and instruction. And hence He speaks with the people since this is demanded by wisdom and the order [of things].
In Short: When Allah the Most High deposited the faculty of will (juz’ ikhtiyārī) in man and made him the source (maṣdar – lit. verbal noun, infinitive) of the world of actions, He sent His word (kalām) in order to set that world in order.
The positioning [with respect to the preceding phrase] of the phrase “Now, as for those who have attained to faith, they know that it is the truth from their Lord and Sustainer (fa-ammā alladhīna āmanū fa-ya‘lamūna annahū al-ḥaqq min rabbihim):”
With this phrase [the Qur’an] points out the way to prove the statement made by the previous one. It alludes too to the way to repulse ungrounded fears. That is, whoever looks with the light of belief, and from the point of view of Allah the Most High and His power, bearing in mind His wisdom, grace, and dominicality, will know that this is [the parables are] true and [in conformity with] eloquence. But the person who looks from the depths of his soul and from the point of view of contingent beings is bound to attract delusions. This resembles two people who went up hill and down dale till they encountered a number of streams. One of them continued uphill and came to the spring. He tasted the water and found it clear and fresh. [He then descended and] whenever he came across a small piece of water from the tributaries of the streams he knew it to be good, though this was on the slightest evidence, and no delusions could mislead him however powerful. The other man, however, went downhill and sought the water from the tributaries. He did not [climb to or] see the spring and therefore needed strong evidence so as to know from the small amounts of water he encountered whether or not each bit was good. The least suspicion cast him into doubt. Or it resembles two people between whom is a mirror: one of them looks at the transparent glass, and the other at its coloured back.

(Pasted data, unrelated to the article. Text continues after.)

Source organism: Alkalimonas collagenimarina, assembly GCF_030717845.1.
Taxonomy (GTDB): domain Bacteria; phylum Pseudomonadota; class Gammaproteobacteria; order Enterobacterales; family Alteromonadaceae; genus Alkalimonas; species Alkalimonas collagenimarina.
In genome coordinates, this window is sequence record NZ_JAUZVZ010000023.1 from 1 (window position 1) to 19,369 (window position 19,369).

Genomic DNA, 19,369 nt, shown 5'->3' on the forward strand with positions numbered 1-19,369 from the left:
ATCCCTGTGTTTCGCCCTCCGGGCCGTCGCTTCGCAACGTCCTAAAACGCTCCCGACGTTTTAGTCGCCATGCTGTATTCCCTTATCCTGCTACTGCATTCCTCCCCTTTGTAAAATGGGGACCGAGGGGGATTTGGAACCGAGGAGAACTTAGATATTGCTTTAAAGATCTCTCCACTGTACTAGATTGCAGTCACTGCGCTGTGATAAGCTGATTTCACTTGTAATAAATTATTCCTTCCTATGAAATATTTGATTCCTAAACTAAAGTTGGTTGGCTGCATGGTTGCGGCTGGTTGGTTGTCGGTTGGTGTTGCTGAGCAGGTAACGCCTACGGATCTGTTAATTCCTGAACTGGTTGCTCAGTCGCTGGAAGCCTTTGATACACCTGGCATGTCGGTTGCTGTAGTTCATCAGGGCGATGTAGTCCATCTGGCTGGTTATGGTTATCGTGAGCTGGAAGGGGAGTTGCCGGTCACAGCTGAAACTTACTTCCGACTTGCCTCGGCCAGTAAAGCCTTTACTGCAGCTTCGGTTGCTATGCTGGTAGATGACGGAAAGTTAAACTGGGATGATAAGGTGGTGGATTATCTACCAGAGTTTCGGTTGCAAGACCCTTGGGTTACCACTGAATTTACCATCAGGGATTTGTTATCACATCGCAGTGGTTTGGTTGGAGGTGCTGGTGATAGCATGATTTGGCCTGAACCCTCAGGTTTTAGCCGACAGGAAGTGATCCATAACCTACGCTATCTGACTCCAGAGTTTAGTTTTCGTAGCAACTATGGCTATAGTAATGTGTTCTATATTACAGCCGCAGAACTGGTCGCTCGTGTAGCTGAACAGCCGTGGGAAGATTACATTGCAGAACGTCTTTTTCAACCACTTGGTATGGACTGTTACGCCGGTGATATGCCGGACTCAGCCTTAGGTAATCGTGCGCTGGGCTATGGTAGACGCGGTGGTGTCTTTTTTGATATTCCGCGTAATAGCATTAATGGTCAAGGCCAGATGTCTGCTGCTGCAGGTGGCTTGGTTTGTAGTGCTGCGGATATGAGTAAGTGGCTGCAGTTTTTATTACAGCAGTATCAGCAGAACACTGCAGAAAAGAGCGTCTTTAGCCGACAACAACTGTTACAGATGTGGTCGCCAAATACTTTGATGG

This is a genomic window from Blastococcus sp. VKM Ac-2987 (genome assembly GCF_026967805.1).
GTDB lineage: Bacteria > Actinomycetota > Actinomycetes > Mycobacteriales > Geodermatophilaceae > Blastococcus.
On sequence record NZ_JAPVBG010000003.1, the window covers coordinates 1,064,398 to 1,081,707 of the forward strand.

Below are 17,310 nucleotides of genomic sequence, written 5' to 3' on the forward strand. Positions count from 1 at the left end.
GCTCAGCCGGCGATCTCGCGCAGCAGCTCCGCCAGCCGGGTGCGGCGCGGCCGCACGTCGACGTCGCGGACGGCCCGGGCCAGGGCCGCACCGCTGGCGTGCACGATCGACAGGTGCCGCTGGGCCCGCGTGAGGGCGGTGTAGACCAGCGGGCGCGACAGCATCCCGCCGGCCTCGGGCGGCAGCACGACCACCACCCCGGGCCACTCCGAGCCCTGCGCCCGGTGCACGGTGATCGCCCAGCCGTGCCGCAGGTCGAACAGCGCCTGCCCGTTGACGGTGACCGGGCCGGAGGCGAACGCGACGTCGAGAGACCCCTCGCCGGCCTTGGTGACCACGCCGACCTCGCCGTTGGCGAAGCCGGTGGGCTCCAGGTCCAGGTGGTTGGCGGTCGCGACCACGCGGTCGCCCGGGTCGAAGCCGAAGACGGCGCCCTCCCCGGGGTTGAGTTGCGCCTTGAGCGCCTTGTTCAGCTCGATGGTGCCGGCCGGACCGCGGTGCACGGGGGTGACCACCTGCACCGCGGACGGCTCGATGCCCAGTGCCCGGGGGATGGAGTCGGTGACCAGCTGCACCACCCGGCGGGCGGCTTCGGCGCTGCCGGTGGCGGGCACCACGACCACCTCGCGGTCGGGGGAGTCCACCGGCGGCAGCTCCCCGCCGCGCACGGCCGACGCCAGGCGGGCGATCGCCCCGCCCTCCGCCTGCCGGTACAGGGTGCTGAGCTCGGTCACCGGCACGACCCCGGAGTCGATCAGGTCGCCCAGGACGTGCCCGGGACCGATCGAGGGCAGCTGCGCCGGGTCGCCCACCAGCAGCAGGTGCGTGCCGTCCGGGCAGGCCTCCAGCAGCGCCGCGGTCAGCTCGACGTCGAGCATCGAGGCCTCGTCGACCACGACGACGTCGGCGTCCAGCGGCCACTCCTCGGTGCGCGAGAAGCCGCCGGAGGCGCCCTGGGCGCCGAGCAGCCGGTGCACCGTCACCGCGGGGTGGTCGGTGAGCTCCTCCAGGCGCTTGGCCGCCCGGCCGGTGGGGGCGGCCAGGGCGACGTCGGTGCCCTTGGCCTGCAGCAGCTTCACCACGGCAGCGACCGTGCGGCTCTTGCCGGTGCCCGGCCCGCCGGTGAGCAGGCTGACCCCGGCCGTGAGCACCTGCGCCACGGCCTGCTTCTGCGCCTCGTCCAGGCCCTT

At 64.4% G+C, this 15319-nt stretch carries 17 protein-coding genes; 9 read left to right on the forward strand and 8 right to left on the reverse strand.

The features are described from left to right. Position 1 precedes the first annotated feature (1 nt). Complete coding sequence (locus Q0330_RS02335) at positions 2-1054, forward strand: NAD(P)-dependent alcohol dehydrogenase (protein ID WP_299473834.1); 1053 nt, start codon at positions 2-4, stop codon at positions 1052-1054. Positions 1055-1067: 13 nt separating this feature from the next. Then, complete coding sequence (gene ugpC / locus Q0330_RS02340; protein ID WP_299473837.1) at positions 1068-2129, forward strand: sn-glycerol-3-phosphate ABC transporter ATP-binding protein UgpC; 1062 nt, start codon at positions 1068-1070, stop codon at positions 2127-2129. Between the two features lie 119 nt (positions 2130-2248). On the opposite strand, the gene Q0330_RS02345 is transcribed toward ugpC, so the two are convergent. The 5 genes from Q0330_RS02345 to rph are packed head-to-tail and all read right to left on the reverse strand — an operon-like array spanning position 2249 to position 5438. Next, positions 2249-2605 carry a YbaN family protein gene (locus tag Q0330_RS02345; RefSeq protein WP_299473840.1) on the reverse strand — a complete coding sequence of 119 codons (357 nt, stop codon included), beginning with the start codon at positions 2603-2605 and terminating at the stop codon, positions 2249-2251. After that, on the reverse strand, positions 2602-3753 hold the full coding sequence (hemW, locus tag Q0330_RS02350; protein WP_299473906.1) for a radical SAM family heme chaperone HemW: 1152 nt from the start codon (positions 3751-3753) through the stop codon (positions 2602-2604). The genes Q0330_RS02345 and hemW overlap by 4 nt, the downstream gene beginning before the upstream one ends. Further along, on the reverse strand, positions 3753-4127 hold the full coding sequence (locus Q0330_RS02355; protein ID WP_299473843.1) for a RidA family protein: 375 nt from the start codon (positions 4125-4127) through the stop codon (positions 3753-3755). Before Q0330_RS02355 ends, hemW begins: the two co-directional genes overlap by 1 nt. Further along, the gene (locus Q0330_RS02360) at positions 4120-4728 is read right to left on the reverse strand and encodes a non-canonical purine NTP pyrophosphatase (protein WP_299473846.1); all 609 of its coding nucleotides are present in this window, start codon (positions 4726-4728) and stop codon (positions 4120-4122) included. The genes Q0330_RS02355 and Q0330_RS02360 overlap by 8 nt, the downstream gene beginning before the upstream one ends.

In Short: When observing the art of the Most High one has to look from His point of view (min jānibihi) and noticing His grace and dominicality. This is to look with the light of belief, while delusions – even the most powerful of them – become flimsier than a spider’s web. But if one looks at [divine art] from the point of view of contingent beings, with the narrow view of a customer, frail delusions will grow powerful in his sight and the truth will be hidden from him, just like a gnat’s wing may prevent the eye seeing Mount Judi.